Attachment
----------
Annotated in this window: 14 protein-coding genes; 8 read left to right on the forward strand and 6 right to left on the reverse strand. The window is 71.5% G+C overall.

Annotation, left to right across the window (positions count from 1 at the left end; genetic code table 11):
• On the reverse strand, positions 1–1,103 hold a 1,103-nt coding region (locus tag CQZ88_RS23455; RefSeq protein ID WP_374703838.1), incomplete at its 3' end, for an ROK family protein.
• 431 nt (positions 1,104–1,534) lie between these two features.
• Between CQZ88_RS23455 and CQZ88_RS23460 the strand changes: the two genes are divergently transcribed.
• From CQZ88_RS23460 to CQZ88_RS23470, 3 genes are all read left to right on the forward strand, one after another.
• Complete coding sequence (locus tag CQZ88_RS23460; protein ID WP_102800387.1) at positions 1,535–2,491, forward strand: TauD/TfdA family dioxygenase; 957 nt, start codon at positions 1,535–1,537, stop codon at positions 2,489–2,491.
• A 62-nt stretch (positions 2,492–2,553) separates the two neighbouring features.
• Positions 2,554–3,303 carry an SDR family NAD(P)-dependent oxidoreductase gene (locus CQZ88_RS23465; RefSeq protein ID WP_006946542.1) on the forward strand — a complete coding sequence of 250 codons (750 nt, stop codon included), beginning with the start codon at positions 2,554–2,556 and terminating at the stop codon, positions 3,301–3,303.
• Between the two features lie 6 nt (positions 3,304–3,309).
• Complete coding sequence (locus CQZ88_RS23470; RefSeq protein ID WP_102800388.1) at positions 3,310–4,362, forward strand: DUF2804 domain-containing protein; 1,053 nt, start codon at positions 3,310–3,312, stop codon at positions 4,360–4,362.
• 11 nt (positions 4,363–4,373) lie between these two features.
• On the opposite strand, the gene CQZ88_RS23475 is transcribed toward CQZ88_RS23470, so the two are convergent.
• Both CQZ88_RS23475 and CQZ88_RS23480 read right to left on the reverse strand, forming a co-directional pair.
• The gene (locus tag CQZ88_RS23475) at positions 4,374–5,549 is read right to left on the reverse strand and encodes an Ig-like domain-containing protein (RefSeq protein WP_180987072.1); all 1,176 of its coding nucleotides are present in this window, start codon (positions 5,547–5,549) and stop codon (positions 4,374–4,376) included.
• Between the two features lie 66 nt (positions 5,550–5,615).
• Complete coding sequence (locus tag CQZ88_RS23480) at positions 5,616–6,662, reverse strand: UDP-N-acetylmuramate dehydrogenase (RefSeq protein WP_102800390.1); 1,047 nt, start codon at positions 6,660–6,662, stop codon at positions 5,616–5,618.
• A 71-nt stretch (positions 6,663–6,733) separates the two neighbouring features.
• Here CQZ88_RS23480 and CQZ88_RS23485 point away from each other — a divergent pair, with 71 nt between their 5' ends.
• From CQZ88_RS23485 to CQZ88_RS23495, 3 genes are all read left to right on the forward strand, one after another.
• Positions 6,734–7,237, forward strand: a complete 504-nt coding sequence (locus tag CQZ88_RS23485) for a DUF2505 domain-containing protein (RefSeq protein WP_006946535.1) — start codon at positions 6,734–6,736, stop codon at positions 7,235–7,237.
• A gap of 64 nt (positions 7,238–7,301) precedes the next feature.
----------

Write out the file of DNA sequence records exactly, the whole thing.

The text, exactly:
Annotated in this window: 14 protein-coding genes; 8 read left to right on the forward strand and 6 right to left on the reverse strand. The window is 71.5% G+C overall.

Annotation, left to right across the window (positions count from 1 at the left end; genetic code table 11):
• On the reverse strand, positions 1–1,103 hold a 1,103-nt coding region (locus tag CQZ88_RS23455; RefSeq protein ID WP_374703838.1), incomplete at its 3' end, for an ROK family protein.
• 431 nt (positions 1,104–1,534) lie between these two features.
• Between CQZ88_RS23455 and CQZ88_RS23460 the strand changes: the two genes are divergently transcribed.
• From CQZ88_RS23460 to CQZ88_RS23470, 3 genes are all read left to right on the forward strand, one after another.
• Complete coding sequence (locus tag CQZ88_RS23460; protein ID WP_102800387.1) at positions 1,535–2,491, forward strand: TauD/TfdA family dioxygenase; 957 nt, start codon at positions 1,535–1,537, stop codon at positions 2,489–2,491.
• A 62-nt stretch (positions 2,492–2,553) separates the two neighbouring features.
• Positions 2,554–3,303 carry an SDR family NAD(P)-dependent oxidoreductase gene (locus CQZ88_RS23465; RefSeq protein ID WP_006946542.1) on the forward strand — a complete coding sequence of 250 codons (750 nt, stop codon included), beginning with the start codon at positions 2,554–2,556 and terminating at the stop codon, positions 3,301–3,303.
• Between the two features lie 6 nt (positions 3,304–3,309).
• Complete coding sequence (locus CQZ88_RS23470; RefSeq protein ID WP_102800388.1) at positions 3,310–4,362, forward strand: DUF2804 domain-containing protein; 1,053 nt, start codon at positions 3,310–3,312, stop codon at positions 4,360–4,362.
• 11 nt (positions 4,363–4,373) lie between these two features.
• On the opposite strand, the gene CQZ88_RS23475 is transcribed toward CQZ88_RS23470, so the two are convergent.
• Both CQZ88_RS23475 and CQZ88_RS23480 read right to left on the reverse strand, forming a co-directional pair.
• The gene (locus tag CQZ88_RS23475) at positions 4,374–5,549 is read right to left on the reverse strand and encodes an Ig-like domain-containing protein (RefSeq protein WP_180987072.1); all 1,176 of its coding nucleotides are present in this window, start codon (positions 5,547–5,549) and stop codon (positions 4,374–4,376) included.
• Between the two features lie 66 nt (positions 5,550–5,615).
• Complete coding sequence (locus tag CQZ88_RS23480) at positions 5,616–6,662, reverse strand: UDP-N-acetylmuramate dehydrogenase (RefSeq protein WP_102800390.1); 1,047 nt, start codon at positions 6,660–6,662, stop codon at positions 5,616–5,618.
• A 71-nt stretch (positions 6,663–6,733) separates the two neighbouring features.
• Here CQZ88_RS23480 and CQZ88_RS23485 point away from each other — a divergent pair, with 71 nt between their 5' ends.
• From CQZ88_RS23485 to CQZ88_RS23495, 3 genes are all read left to right on the forward strand, one after another.
• Positions 6,734–7,237, forward strand: a complete 504-nt coding sequence (locus tag CQZ88_RS23485) for a DUF2505 domain-containing protein (RefSeq protein WP_006946535.1) — start codon at positions 6,734–6,736, stop codon at positions 7,235–7,237.
• A gap of 64 nt (positions 7,238–7,301) precedes the next feature.